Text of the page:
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Spokane, Washington  Est. May 19, 1883

Southwest Airlines flight attendants contract offer includes 20% raises to start New Year

Southwest Airlines flight attendants picketing at the Dallas Love Field Airport in Dallas on Thursday, March 2, 2023.    (Lola Gomez/The Dallas Morning News/TNS)
By Alexandra Skores The Dallas Morning News

DALLAS – Southwest Airlines’ flight attendants will vote on a new tentative agreement that would mean a 20% raise to start the New Year.

For five years, Transport Workers Union Local 556, the union which represents Southwest’s over 20,000 flight attendants has been fighting for a new contract with the Dallas-based carrier. The pandemic, however, put a pause on negotiations in 2020. Flight attendants will vote on the agreement beginning Nov. 16 to Dec. 8.

Lyn Montgomery, president of TWU Local 556, said the new contract would make Southwest flight attendants the highest paid in the industry, 16% more than their counterparts at Delta Air Lines. Flight attendants at Delta are not unionized, but flight attendants at American Airlines and United Airlines are bargaining with their carriers.

“The membership has ultimate authority,” Montgomery said. “… Flight attendants need to look and determine what’s best for their family.”

Alongside the pay rate increase beginning Jan. 1, flight attendants will get a 3% annual raise on Jan. 1 in 2025, 2026, 2027 and 2028, resulting in a 36% increase over the life of the contract for flight attendants at top-of-scale and up to 90% for other seniorities.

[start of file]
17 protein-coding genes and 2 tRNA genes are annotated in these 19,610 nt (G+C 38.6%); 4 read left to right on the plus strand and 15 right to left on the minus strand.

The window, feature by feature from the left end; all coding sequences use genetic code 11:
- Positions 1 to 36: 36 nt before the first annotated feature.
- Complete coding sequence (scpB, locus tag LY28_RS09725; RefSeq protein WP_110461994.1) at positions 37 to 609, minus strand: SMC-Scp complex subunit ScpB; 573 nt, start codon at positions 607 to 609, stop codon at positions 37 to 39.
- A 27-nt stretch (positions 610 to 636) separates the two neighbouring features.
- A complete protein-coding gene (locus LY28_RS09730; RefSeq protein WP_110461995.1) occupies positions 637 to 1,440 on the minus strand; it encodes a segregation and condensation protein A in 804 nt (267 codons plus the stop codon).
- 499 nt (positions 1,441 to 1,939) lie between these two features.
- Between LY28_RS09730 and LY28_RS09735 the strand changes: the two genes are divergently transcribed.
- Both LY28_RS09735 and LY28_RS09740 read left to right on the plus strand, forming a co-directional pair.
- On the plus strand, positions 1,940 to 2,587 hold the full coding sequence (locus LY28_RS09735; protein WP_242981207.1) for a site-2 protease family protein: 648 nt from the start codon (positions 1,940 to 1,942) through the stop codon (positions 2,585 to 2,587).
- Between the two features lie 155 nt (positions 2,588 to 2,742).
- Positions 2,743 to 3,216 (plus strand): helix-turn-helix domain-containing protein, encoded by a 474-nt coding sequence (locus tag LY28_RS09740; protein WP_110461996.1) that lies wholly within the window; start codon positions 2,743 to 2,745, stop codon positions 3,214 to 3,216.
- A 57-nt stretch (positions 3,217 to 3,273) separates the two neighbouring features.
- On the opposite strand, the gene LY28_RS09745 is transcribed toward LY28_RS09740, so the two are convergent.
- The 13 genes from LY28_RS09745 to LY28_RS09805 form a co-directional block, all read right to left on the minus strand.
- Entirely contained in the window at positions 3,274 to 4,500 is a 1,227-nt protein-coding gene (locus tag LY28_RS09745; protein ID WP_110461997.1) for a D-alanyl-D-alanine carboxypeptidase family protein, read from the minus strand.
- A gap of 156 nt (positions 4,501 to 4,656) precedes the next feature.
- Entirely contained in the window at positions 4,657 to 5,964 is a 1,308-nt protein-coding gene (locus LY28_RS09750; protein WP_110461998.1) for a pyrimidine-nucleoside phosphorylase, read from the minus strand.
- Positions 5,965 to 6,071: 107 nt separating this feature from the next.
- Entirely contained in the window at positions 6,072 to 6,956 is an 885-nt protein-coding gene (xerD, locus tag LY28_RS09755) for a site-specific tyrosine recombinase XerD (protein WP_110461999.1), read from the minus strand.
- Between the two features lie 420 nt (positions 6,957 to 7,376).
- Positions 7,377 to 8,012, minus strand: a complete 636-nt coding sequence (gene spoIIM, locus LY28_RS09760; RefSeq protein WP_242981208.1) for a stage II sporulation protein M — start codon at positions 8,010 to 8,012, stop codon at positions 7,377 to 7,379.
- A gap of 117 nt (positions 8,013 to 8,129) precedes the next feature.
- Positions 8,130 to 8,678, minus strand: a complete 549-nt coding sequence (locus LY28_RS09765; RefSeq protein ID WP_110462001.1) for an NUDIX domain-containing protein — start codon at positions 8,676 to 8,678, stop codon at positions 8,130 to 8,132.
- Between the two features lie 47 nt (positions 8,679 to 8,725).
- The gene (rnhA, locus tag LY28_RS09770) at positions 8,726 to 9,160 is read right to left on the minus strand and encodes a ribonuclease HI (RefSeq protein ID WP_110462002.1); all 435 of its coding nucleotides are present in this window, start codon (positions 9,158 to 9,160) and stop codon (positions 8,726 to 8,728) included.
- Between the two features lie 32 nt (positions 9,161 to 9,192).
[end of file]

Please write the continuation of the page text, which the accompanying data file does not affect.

Also an “industry-first,” according to Montgomery, is paid parental and maternity leave with insurance coverage. Flight attendants will have a new reserve system, ending a 24-hour on-call period, and replacing it with three 12-hour shifts.

In June, the union’s executive board voted down a tentative contract, leaving the airline and union in mediation until an agreement was reached.

Still at the bargaining table are Southwest’s pilots in mediation and the carrier’s ramp, operations, provisioning and cargo agents in direct negotiations.

Flight attendants at Fort Worth, Texas-based American Airlines said its board of directors of the Association of Professional Flight Attendants, the union that represents American’s 26,000 flight attendants, will meet on Nov. 17 to approve a request from the union’s negotiating committee. American recently wrapped up a contract with its pilots, and passenger service agents at American are still in negotiations with the carrier.

“It’s a long time coming,” Montgomery said.